From Jan. 23th – Feb. 14th, Fed­eral Way resident theatre com­pany CenterStage! tells a story of one of the most honest musical figures in history, Johnny Cash, in Ring of Fire: The Musical Story of Johnny Cash.

Assistant Director Alan Bryce cre­ated an abbreviated version of Richard Maltby Jr. and Bill Meade’s 2005 Broad­way musical Ring of Fire. While the original Broadway production had 16 cast members and musicians, this pre­sentation features six of Seattle’s premier musical theatre artists. Bryce’s main goal with this production was to entertain and create some form of accuracy to Cash’s real life.

Instead of attempting to mimic the character of country singer/songwriter/guitarist Johnny Cash, Ring of Fire has two primal performers, Cayman Ilika and Jared Michael Brown. According to Bryce, the main performers are supposed to interpret Cash’s sound, telling a gen­eral story of redemption and family. The other cast members include Jack Death, Tom Stewart, Tomerlin, and Zack Sum­mers.

This production relies strictly on Cash’s song book to tell the story of a rock and roll American legend. Ring of Fire has 38 musical numbers that create a narrative about the internal and exter­nal struggles that Cash faced throughout his life. This includes a love story between Cash and his second wife, June.

Maltby commented in local news publication, The Federal Way Mirror, “It’s almost a mythic American tale—of growing up in simple, dirt-poor sur­roundings in the heartland of America, leaving home, traveling on wings of music, finding love, misadventure, suc­cess, faith, redemption, and the love of a good woman—and eventually return­ing home. It’s about the journey of a man in search of his own soul. That seemed to be a worthy story to put on stage and the best part is we could tell it entirely through songs.”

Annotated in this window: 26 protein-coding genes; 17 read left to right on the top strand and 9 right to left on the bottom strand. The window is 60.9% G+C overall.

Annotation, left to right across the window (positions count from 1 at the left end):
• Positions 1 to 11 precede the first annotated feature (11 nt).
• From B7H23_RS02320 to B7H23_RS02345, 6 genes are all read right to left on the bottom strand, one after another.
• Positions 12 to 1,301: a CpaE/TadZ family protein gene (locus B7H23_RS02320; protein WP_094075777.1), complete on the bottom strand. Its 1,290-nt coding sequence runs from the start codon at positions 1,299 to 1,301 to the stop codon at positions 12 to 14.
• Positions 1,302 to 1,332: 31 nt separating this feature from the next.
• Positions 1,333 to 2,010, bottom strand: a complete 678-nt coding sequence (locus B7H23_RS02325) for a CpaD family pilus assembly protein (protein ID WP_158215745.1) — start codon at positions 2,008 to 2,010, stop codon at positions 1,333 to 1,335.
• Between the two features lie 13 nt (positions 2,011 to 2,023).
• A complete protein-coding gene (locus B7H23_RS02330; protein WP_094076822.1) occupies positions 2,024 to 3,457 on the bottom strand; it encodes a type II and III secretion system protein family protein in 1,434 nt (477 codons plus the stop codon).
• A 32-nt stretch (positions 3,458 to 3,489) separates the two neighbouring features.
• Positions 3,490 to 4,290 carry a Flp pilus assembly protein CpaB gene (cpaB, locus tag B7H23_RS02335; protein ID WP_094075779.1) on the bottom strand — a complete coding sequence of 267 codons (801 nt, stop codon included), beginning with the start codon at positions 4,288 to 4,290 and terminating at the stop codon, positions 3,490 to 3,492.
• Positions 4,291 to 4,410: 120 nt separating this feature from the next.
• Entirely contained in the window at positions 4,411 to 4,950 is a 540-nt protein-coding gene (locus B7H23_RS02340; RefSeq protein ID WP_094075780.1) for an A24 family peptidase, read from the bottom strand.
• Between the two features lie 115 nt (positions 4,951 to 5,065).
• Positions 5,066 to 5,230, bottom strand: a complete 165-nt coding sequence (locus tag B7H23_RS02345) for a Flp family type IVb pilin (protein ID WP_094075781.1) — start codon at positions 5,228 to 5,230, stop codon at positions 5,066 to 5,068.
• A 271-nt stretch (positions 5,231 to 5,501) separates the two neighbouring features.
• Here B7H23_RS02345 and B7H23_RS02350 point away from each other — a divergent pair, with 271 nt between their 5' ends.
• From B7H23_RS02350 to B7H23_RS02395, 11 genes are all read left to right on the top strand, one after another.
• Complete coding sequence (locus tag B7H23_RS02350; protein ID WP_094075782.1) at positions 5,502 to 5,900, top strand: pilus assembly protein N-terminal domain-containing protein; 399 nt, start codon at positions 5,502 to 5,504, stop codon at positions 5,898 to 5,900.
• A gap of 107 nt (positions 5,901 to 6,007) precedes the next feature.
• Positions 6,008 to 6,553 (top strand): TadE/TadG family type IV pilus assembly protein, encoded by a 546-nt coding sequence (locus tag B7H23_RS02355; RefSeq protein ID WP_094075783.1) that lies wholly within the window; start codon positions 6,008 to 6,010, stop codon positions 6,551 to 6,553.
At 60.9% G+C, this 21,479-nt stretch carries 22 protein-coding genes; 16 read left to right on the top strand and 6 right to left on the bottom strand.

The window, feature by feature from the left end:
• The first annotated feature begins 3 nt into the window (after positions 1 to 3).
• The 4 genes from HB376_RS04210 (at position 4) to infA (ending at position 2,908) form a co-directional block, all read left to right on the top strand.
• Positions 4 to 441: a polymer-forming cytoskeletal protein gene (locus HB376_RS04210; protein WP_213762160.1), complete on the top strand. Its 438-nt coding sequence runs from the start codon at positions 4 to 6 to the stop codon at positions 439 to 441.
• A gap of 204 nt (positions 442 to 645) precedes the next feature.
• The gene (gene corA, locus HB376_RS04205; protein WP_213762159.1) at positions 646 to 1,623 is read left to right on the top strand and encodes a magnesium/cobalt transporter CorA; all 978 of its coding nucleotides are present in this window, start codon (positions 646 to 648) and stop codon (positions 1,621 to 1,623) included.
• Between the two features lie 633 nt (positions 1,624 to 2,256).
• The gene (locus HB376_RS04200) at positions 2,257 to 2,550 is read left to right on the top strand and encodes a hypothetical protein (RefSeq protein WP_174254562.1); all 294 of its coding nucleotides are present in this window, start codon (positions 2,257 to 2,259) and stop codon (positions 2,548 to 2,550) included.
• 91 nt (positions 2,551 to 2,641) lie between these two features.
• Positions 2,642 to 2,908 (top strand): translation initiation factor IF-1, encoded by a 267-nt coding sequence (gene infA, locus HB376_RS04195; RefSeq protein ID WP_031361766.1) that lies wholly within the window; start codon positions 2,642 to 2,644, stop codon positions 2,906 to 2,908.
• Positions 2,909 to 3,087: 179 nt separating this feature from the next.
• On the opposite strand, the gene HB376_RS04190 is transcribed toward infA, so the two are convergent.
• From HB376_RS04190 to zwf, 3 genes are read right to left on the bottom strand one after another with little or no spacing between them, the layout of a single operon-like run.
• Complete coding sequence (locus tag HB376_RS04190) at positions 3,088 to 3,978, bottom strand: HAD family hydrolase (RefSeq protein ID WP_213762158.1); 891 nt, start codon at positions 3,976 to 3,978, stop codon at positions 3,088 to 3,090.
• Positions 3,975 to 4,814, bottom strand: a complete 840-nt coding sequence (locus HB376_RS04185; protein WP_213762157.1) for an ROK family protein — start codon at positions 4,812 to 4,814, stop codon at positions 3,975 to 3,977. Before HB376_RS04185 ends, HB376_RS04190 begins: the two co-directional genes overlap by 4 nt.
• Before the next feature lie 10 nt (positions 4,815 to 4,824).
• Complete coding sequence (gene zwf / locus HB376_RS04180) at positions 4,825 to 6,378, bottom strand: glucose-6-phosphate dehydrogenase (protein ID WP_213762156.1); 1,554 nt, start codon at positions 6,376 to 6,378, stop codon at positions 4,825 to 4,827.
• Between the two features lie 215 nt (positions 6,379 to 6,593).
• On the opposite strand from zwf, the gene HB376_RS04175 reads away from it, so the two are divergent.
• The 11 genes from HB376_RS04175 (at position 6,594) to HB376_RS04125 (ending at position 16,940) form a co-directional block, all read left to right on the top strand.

Since Ring of Fire is a musical with very little dialogue, it does not attempt to tell a detailed and specific story about Cash but instead allow the lyrics to pro­vide a basic plot about home, family, love, poverty, and all of the struggles, rewards, and redemption that come from them.

Cash was writing music all the way until he died of diabetes in 2003. He has been known for communicating heart­break through a variety of genres includ­ing gospel, rockabilly, folk, blues, and country; he even did a gut-wrenching cover of the Nine Inch Nails song “Hurt” at the end of his life. Despite the chron­ological timeline of Cash’s music that is presented in the production, most of the songs in this production will come from his iconic rockabilly hits like the self-reflective “I Walk the Line,” the hilarious “A Boy Named Sue,” and the outlaw-country ‘50s classic “Folsom Prison Blues.”

What makes Cash special is his abil­ity to tell simple, yet rough stories. In order to truly appreciate Ring of Fire, one must understand the significance that he brings to the history of American 20th century music as a man of blunt hon­esty. Although fans associate him with country music, he made a big impact on the rockabilly era. Cash was one of the great rock and roll pioneers of the 1940s through ‘50s, recording with famous musicians like Elvis Presley, Carl Perkins, and Jerry Lee Lewis.

According to Rolling Stone Magazine, his simplistic spoken story-songs discuss the lives of coal miners, sharecroppers, Native Americans, prisoners, cowboys, renegades, and poor families. In his life­time of drugs, divorce, family struggles, and rehab, he wrote over 400 songs.

One of the biggest reasons why Cash’s music has stood the test of time is be­cause it is relatable. Bryce spoke with me about Johnny Cash. He comments that “he came from a harmful background and it’s for various reasons. A lot of people relate to that. You know the clas­sic rags to riches story but along the way, it was confronting you with the various demons that he confronted from. You know drug abuse to troubles with the law and all that kind of stuff.”

Why should you come? How about discovering the roots of country and rock and roll music, while watching a man’s inspiration come to life on the stage. Bryce mentions that he was not a huge Cash fan at first, but this musical made him realize his monumental cultural significance to American music. “This guy is great. I mean the insides into American life he provided through his music was something really special so I would hope we could introduce a lot of new people to his work because it is cer­tainly pretty fabulous,” Bryce comments.

If you want a traditional biography of Cash, I would suggest watching the 2005 film I Walk the Line starring Joa­quin Phoenix as Johnny Cash and Reese Witherspoon as Jane. This film can pro­vide background knowledge of the mu­sician before you see the musical.

Ticket prices are $35 for adults and $25 for youth
For information on show times, visit: centerstagetheatre.com

 

COURTESY OF CENTERSTAGE!
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